The reason I wanted to take her to this gym is cause, for a Karate gym they take the striking fairly seriously and don't spend much if any time on patterns but rather striking and sparring. Which I thought would be better for her if she wanted to learn how to fight. Hopefully enroll her in the kickboxing classes when she's older.
Think I'm going to take what you guys and girls have said. I'll give her another shot taking her to the Karate gym next Saturday for the mixed classes. If she's still not showing much interest when she gets there, then I'll see about getting her into another martial art.
If I'm happy with how she's going I'll pay for her to go to the kids classes through the week. I'll be at work so possibly get her Nanan to drop her off and see how she does. Maybe with me out of the way, she'll focus more on the lesson and less about what her uncle is doing.
Cheers for the advice. One quick off topic question, whats FMA?
Oh, at that age, yeah, you're being too harsh, I think. Kids that age tend to play around a bit - a good teacher will have ways to call them back to attention to keep them focused. Some kids just can't do it at that age and you have to wait until they are a little older.
Originally Posted by Sovvolf
How long was the class? More than an hour is too long at one stretch - it's not uncommon for that age group to have a 1/2 hour or 45 minute class (priced less than a longer class, I should think...)
One thing - if she sees you as a father figure, be sensitive to her feelings about taking direction from you in class. YOUR kid may see instruction from you as personal criticism vs. honest objective coaching. It's sometimes better to stay out of it and let the teacher do it.
I have a jo class I take with my daughter. I do everything I can to avoid working with her, because she's pretty sensitive that a suggestion from me comes off as being critical as her mom, not as a fellow classmate. Not all kids are this way, but be aware it could be an issue.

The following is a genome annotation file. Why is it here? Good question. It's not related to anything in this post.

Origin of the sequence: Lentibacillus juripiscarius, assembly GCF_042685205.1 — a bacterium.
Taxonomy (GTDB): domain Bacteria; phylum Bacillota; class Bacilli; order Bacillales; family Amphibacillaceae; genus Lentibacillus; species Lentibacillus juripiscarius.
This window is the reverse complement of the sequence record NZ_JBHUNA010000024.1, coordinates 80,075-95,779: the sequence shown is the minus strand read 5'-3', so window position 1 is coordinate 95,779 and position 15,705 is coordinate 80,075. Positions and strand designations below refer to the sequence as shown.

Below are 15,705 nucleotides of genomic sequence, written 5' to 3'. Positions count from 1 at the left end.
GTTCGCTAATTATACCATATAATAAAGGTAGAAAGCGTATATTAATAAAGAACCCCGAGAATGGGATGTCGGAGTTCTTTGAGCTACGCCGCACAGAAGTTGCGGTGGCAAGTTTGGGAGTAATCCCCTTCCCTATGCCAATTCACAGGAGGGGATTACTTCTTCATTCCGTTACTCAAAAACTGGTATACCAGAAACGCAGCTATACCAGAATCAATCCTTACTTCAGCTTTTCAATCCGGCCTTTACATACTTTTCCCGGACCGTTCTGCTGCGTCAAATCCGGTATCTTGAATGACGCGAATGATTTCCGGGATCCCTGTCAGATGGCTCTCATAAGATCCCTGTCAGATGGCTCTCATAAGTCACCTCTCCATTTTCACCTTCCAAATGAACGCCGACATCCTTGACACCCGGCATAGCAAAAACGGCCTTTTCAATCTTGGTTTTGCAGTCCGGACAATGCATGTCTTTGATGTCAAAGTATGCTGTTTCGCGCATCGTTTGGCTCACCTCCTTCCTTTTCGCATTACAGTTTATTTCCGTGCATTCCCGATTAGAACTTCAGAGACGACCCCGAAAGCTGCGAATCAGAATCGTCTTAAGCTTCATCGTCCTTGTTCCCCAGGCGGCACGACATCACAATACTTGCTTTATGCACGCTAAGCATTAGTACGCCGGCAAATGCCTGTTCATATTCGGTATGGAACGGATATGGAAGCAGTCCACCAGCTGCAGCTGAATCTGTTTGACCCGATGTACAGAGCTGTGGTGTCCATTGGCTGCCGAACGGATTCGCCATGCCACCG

FMA's = Filipino Martial Arts.
I understand that. Which is why, when I was taking her to the mixed classes, I was trying to let her do her own thing. Yes, at home with the pads and strike shield I'll show her some moves and talk her though it. However, I'm no instructor, I want the best for her and would like her to learn from a proper instructor. People who's skill I trust. I just had to cull her from time to time to keep her training and not messing. Most the other kids are training hard and didn't want her getting in their way.
The classes are an hour a lesson. Standard stuff, mixed with the adults on Saturday. As you say. Perhaps I was being too harsh. I just didn't want my niece turning into that "One kid" I think we all know what I'm talking about there. That one kid in the class who is just there acting lazy, not wanting to do what they are told and hold the class and students back.
Though you may be right. I may be being too harsh with her. Still a lad, should learn the patience. Think I'm going to fetch her this Saturday coming and I'll see how she does.
Definitely try dropping her off, and leaving her with the teacher. I know my coach prefers that parents not sit and watch, as he feels this can actually lead to distraction, and he has a tougher time keeping them focused. You might get a very different result if you're not there. The other thing I would say is, that gym, or martial art, may not be a good fit for her. Shop around, so to speak. See if you can't find something she likes better.
Originally Posted by Sovvolf